Document Type

Article

Department

Internal Medicine (East Africa)

Abstract

Background:In-hospital cardiac arrest (IHCA) is defined as a cardiac arrest that occurs in a hospital and for which resuscitation is attempted. Despite the increased morbidity and mortality, IHCA incidence and outcomes remain largely unknown especially in sub-Saharan Africa. This study describes the baseline characteristics, prearrest physiological parameters and the rate of survival to hospital discharge of adult patients with an IHCA at a tertiary hospital in Kenya.

Methods:This was a retrospective chart review. Data on patient characteristics, pre-arrest physiological parameters and discharge condition were collected on all patients 18 years of age or older with an IHCA at the Aga Khan University Hospital, Nairobi, from January 2013 to December 2013.

Results:The main study population comprised 108 patients. The mean age was 59.3 ± 18.4 years and 63 (58.3%) patients were men. The initial rhythm post cardiac arrest was pulseless electrical activity (41.7%) or asystole (35.2%) in the majority of cases. Hypertension (43.5%), septicaemia (40.7%), renal insufficiency (30.6%), diabetes mellitus (25.9%) and pneumonia (15.7%) were the leading pre-existing conditions in the patients. A Modified Early Warning Score (MEWS) of 5 or more was reached in 56 (67.5%, n= 83) patients before the cardiac arrest. The rate of survival to hospital discharge was 11.1%. All the patients who survived to hospital discharge had a good neurological outcome.

Conclusions:Early identification of warning signs that precede many in-hospital arrests may enable institution of treatment to prevent patient deterioration. Local hospitals should be encouraged to provide patients with resuscitation services and equipment in line with evidence-based programmes.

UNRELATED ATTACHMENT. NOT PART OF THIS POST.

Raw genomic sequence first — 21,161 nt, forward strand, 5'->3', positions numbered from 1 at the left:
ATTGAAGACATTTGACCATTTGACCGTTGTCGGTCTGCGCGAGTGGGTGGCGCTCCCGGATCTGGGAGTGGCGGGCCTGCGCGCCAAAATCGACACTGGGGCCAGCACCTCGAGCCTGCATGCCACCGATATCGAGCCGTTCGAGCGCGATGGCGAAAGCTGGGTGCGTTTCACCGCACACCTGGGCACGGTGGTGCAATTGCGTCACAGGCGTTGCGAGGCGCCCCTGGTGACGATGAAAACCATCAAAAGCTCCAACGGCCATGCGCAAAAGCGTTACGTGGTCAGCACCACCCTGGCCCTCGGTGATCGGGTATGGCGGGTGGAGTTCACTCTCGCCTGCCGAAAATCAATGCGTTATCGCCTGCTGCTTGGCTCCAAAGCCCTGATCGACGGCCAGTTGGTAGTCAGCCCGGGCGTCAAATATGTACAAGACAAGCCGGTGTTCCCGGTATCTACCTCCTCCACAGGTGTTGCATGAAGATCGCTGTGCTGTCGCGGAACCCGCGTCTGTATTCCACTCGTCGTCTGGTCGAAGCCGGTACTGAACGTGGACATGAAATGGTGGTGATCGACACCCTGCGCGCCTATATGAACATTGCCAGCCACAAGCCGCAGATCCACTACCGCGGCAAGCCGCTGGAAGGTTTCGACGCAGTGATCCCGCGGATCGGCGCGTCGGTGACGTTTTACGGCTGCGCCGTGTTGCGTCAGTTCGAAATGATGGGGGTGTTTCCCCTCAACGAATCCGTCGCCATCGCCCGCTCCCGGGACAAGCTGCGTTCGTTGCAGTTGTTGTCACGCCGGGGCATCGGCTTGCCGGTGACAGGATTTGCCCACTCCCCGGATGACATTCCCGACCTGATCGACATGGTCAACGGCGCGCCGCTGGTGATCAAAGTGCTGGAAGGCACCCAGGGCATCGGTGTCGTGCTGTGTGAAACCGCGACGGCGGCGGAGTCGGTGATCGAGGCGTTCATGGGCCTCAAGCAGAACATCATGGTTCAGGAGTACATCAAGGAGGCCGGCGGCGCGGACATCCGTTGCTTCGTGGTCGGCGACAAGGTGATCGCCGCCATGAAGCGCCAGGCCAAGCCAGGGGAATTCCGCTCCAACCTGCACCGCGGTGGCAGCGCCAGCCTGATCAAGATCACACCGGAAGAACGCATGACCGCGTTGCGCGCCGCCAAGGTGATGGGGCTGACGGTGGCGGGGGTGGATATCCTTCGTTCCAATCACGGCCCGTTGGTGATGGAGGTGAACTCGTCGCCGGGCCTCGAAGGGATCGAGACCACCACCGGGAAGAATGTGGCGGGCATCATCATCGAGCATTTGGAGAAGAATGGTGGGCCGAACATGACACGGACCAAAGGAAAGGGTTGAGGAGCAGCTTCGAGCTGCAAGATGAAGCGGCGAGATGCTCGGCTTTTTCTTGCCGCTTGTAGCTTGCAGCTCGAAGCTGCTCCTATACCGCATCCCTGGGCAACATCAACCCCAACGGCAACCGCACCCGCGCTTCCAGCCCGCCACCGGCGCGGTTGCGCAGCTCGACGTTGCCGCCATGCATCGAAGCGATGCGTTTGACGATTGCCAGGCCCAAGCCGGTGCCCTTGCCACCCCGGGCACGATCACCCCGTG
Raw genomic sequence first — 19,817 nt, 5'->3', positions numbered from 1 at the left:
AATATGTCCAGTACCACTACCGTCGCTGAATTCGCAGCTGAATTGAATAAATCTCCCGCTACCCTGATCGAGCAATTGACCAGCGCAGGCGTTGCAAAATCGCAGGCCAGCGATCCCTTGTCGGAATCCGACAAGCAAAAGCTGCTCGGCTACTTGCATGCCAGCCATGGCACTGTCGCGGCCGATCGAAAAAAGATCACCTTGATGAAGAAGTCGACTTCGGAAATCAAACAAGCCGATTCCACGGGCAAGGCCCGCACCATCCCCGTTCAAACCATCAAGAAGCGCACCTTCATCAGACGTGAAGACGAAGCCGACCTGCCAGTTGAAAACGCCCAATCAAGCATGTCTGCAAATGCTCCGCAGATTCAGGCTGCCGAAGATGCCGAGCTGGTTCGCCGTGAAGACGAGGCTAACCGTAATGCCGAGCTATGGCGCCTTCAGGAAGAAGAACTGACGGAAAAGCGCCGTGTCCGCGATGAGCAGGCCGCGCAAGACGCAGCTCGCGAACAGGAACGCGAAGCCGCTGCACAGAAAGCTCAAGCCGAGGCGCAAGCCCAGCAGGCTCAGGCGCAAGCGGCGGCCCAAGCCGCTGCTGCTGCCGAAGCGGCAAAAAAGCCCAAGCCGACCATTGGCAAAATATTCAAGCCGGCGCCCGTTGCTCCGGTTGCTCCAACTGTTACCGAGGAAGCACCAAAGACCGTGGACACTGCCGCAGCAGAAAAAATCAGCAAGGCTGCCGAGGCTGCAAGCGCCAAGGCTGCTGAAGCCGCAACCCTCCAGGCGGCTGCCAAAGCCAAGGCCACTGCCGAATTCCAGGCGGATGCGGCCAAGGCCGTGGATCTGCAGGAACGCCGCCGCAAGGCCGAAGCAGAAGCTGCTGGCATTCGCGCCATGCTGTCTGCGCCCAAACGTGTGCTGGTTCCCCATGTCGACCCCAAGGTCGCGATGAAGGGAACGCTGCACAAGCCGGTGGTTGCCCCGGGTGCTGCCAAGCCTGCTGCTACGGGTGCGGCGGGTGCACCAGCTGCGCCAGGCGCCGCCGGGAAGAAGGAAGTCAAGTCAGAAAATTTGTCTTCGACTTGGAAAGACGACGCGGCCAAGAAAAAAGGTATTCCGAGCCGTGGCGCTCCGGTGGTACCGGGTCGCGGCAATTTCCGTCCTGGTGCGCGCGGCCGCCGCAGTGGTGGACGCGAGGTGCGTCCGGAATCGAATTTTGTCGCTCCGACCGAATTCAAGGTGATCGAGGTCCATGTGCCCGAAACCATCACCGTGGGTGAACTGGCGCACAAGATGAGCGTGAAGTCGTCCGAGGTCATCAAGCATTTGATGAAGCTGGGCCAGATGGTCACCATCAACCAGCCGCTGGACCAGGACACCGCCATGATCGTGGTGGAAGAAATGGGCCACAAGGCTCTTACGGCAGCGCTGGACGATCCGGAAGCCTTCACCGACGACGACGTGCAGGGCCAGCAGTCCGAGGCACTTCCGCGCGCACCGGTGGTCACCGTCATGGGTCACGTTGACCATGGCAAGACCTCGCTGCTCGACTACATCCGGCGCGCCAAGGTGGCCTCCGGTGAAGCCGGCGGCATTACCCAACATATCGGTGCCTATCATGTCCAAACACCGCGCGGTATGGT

Background: In-hospital cardiac arrest (IHCA) is defined as a cardiac arrest that occurs in a hospital and for which resuscitation is attempted. Despite the increased

morbidity and mortality, IHCA incidence and outcomes remain largely unknown especially in sub-Saharan Africa. This study describes the baseline characteristics, prearrest

physiological parameters and the rate of survival to hospital discharge of adult patients with an IHCA at a tertiary hospital in Kenya.

Methods: This was a retrospective chart review. Data on patient characteristics, pre-arrest physiological parameters and discharge condition were collected on all

patients 18 years of age or older with an IHCA at the Aga Khan University Hospital, Nairobi, from January 2013 to December 2013.

Results: The main study population comprised 108 patients. The mean age was 59.3 ± 18.4 years and 63 (58.3%) patients were men. The initial rhythm post cardiacarrest

was pulseless electrical activity (41.7%) or asystole (35.2%) in the majority of cases. Hypertension (43.5%), septicaemia (40.7%), renal insufficiency (30.6%),

diabetes mellitus (25.9%) and pneumonia (15.7%) were the leading pre-existing conditions in the patients. A Modified Early Warning Score (MEWS) of 5 or more

was reached in 56 (67.5%, n= 83) patients before the cardiac arrest. The rate of survival to hospital discharge was 11.1%. All the patients who survived to hospital

discharge had a good neurological outcome.

Conclusions: Early identification of warning signs that precede many in-hospital arrests may enable institution of treatment to prevent patient deterioration. Local

hospitals should be encouraged to provide patients with resuscitation services and equipment in line with evidence-based programmes.

Publication

African Journal of Emergency Medicine

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